Dewey Ballantine sets up international reform practice

NEW YORK firm Dewey Ballantine is hiring from the World Bank and International Monetary Fund (IMF) to set up an international legislative reform practice.

Herbert Morais, senior assistant general counsel at the IMF, and Ian Newport, chief counsel for Europe and Central Asia at the World Bank, join the firm as senior policy advisers, but become partner and counsel respectively when they are licensed to practice as foreign lawyers in Washington DC.

Morais is qualified in Malaysia and Singapore, and Newport is an English-qualified barrister.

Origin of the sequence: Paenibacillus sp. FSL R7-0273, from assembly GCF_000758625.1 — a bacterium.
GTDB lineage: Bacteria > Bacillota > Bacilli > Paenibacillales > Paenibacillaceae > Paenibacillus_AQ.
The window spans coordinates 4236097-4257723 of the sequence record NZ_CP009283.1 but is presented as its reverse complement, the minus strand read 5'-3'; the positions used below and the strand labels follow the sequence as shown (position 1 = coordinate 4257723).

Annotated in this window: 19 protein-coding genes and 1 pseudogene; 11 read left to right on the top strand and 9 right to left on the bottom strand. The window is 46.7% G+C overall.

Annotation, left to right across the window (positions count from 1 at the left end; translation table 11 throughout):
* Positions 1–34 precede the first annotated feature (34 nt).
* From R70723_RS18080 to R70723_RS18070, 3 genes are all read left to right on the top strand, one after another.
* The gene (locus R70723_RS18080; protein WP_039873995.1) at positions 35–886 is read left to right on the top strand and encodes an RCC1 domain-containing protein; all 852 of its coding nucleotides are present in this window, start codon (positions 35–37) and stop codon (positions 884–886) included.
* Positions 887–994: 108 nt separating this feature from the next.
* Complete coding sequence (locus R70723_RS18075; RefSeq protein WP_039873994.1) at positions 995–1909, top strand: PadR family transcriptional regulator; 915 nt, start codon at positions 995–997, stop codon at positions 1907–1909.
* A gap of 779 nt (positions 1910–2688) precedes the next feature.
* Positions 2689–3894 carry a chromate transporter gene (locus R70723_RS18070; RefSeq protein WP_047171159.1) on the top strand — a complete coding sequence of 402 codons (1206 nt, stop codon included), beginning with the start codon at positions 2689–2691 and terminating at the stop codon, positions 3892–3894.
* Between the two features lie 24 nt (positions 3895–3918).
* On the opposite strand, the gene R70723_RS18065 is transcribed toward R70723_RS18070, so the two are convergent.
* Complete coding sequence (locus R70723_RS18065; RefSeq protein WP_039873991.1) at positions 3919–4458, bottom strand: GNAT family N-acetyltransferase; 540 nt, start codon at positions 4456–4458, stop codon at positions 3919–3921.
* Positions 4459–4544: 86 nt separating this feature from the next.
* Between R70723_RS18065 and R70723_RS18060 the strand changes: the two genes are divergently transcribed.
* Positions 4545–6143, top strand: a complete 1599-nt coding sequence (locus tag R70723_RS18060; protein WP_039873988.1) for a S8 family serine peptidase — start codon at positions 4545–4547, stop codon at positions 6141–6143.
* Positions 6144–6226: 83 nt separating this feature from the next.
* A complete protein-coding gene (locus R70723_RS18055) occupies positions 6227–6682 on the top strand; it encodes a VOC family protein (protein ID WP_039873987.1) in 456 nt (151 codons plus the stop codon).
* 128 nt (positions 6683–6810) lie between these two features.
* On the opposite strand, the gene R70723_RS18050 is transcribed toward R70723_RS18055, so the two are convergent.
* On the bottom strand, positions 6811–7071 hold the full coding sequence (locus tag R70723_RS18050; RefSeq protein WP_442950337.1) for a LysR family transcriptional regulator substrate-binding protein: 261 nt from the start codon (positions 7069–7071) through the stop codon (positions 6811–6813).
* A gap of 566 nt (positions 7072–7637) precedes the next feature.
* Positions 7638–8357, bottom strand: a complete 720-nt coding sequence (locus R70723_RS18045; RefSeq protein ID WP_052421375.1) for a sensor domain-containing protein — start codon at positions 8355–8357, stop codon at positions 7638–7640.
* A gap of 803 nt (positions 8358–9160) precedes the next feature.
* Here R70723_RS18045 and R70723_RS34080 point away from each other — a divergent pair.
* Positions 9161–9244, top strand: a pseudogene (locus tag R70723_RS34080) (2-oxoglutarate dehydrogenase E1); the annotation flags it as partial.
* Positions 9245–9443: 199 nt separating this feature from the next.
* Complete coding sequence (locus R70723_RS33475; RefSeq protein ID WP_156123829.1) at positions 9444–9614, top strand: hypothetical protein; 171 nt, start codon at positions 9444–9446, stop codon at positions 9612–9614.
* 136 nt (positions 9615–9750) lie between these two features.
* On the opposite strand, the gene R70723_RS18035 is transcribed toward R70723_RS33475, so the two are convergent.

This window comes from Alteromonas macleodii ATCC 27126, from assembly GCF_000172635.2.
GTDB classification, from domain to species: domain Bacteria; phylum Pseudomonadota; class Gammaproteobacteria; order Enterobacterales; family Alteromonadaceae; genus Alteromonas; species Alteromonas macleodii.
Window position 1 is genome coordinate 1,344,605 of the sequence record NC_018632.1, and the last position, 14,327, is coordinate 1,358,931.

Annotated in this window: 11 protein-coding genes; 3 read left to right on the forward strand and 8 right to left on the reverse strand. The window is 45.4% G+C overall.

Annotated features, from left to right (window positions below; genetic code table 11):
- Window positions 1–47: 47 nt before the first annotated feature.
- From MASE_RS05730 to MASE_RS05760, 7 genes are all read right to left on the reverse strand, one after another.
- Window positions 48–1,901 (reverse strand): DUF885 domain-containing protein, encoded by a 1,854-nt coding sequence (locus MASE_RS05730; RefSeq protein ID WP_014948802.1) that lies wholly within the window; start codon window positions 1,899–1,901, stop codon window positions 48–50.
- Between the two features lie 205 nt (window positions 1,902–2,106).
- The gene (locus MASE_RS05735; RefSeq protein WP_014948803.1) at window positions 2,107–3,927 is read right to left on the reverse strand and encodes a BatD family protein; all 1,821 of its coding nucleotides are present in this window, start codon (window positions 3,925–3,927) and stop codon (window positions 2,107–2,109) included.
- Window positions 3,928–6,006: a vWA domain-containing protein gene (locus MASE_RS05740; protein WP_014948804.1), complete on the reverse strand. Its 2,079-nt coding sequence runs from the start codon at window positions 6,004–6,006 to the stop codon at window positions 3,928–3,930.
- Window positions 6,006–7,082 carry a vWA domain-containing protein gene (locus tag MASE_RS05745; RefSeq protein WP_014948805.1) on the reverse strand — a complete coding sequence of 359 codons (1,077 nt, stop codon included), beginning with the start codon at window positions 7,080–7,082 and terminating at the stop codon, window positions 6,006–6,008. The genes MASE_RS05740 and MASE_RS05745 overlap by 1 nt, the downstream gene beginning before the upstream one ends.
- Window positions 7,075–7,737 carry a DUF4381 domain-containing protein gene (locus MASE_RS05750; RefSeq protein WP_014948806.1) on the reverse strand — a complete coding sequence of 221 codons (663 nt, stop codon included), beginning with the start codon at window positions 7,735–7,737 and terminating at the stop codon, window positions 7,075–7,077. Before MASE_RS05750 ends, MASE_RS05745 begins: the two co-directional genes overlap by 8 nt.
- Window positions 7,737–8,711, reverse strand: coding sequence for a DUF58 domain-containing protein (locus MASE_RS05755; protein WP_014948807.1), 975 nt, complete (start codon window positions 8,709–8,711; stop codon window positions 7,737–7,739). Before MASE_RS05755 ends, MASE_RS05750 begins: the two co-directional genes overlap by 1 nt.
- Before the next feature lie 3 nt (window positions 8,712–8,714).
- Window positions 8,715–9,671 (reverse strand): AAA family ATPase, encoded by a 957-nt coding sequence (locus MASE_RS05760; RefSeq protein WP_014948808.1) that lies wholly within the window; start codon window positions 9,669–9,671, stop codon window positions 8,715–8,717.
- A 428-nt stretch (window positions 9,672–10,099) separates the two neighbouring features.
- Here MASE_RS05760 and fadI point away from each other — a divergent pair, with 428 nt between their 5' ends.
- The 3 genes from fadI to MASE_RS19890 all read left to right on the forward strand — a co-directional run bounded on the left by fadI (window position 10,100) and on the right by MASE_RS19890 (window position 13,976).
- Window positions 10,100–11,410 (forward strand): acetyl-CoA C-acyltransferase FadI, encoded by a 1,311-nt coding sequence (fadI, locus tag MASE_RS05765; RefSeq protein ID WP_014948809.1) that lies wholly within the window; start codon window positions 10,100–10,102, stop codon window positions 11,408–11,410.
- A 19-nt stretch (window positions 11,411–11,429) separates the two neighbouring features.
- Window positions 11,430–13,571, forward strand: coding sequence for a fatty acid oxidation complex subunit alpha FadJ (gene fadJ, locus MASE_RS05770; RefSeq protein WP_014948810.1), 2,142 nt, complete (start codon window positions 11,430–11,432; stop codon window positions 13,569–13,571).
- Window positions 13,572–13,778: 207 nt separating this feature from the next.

The group will advise sovereign governments and their agencies on changes to policy and legal systems. Chairman of Dewey’s management committee Everett Jassy says: “We’ll use people in Central Europe and London who are working on transactional work full time.”

He says the practice area is a way of cementing relationships with governments and big international institutions. The firm has already worked on a revision of tax laws in Indonesia and a legal reform project in Ukraine, but the plan is to bring it together in a more focused group.

“We have the qualifications – from the work we’ve already done, the location of our offices, and from these individuals, who are well known in the market,” Jassy says.

Other firms in the legislative reform business include Clifford Chance, Cleary Gottlieb Steen & Hamilton and White & Case.